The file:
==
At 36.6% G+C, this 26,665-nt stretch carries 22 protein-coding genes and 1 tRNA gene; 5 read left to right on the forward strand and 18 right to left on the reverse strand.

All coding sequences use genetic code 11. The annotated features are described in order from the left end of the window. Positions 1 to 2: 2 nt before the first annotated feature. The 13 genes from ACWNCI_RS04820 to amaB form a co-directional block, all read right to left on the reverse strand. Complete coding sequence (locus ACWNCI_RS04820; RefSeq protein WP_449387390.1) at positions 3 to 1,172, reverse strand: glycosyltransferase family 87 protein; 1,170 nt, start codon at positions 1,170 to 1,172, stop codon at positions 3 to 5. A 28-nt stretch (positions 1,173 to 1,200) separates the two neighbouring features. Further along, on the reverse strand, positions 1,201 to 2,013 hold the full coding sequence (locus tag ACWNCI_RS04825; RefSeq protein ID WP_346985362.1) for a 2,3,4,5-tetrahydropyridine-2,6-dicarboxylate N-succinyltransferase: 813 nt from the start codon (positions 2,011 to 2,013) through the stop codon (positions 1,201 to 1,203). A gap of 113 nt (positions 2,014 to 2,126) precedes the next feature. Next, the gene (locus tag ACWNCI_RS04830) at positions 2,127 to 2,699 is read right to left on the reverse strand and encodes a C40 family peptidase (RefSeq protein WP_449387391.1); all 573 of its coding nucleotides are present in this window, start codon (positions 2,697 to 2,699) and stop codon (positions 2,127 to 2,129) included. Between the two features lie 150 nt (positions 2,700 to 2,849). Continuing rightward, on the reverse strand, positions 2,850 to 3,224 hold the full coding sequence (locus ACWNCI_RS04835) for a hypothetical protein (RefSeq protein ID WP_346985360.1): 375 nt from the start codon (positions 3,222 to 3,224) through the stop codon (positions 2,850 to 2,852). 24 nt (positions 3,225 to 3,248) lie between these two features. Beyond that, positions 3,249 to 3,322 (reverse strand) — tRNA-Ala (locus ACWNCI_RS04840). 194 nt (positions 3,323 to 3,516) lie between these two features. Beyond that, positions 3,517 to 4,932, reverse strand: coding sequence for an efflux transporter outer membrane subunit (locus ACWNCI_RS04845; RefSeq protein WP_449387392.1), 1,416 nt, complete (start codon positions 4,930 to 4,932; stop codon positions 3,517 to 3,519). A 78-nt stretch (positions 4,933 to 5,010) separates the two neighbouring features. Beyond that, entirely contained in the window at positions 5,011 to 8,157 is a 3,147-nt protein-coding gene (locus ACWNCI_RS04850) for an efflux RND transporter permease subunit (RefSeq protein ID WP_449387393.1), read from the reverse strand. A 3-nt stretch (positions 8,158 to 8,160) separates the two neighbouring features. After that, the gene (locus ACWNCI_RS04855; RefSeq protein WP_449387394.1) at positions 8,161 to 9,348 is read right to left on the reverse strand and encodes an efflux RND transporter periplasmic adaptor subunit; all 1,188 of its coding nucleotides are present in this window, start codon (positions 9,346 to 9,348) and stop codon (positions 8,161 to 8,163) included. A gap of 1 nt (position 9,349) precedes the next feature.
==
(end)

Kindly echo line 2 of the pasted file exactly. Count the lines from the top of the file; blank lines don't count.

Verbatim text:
All coding sequences use genetic code 11. The annotated features are described in order from the left end of the window. Positions 1 to 2: 2 nt before the first annotated feature. The 13 genes from ACWNCI_RS04820 to amaB form a co-directional block, all read right to left on the reverse strand. Complete coding sequence (locus ACWNCI_RS04820; RefSeq protein WP_449387390.1) at positions 3 to 1,172, reverse strand: glycosyltransferase family 87 protein; 1,170 nt, start codon at positions 1,170 to 1,172, stop codon at positions 3 to 5. A 28-nt stretch (positions 1,173 to 1,200) separates the two neighbouring features. Further along, on the reverse strand, positions 1,201 to 2,013 hold the full coding sequence (locus tag ACWNCI_RS04825; RefSeq protein ID WP_346985362.1) for a 2,3,4,5-tetrahydropyridine-2,6-dicarboxylate N-succinyltransferase: 813 nt from the start codon (positions 2,011 to 2,013) through the stop codon (positions 1,201 to 1,203). A gap of 113 nt (positions 2,014 to 2,126) precedes the next feature. Next, the gene (locus tag ACWNCI_RS04830) at positions 2,127 to 2,699 is read right to left on the reverse strand and encodes a C40 family peptidase (RefSeq protein WP_449387391.1); all 573 of its coding nucleotides are present in this window, start codon (positions 2,697 to 2,699) and stop codon (positions 2,127 to 2,129) included. Between the two features lie 150 nt (positions 2,700 to 2,849). Continuing rightward, on the reverse strand, positions 2,850 to 3,224 hold the full coding sequence (locus ACWNCI_RS04835) for a hypothetical protein (RefSeq protein ID WP_346985360.1): 375 nt from the start codon (positions 3,222 to 3,224) through the stop codon (positions 2,850 to 2,852). 24 nt (positions 3,225 to 3,248) lie between these two features. Beyond that, positions 3,249 to 3,322 (reverse strand) — tRNA-Ala (locus ACWNCI_RS04840). 194 nt (positions 3,323 to 3,516) lie between these two features. Beyond that, positions 3,517 to 4,932, reverse strand: coding sequence for an efflux transporter outer membrane subunit (locus ACWNCI_RS04845; RefSeq protein WP_449387392.1), 1,416 nt, complete (start codon positions 4,930 to 4,932; stop codon positions 3,517 to 3,519). A 78-nt stretch (positions 4,933 to 5,010) separates the two neighbouring features. Beyond that, entirely contained in the window at positions 5,011 to 8,157 is a 3,147-nt protein-coding gene (locus ACWNCI_RS04850) for an efflux RND transporter permease subunit (RefSeq protein ID WP_449387393.1), read from the reverse strand. A 3-nt stretch (positions 8,158 to 8,160) separates the two neighbouring features. After that, the gene (locus ACWNCI_RS04855; RefSeq protein WP_449387394.1) at positions 8,161 to 9,348 is read right to left on the reverse strand and encodes an efflux RND transporter periplasmic adaptor subunit; all 1,188 of its coding nucleotides are present in this window, start codon (positions 9,346 to 9,348) and stop codon (positions 8,161 to 8,163) included. A gap of 1 nt (position 9,349) precedes the next feature.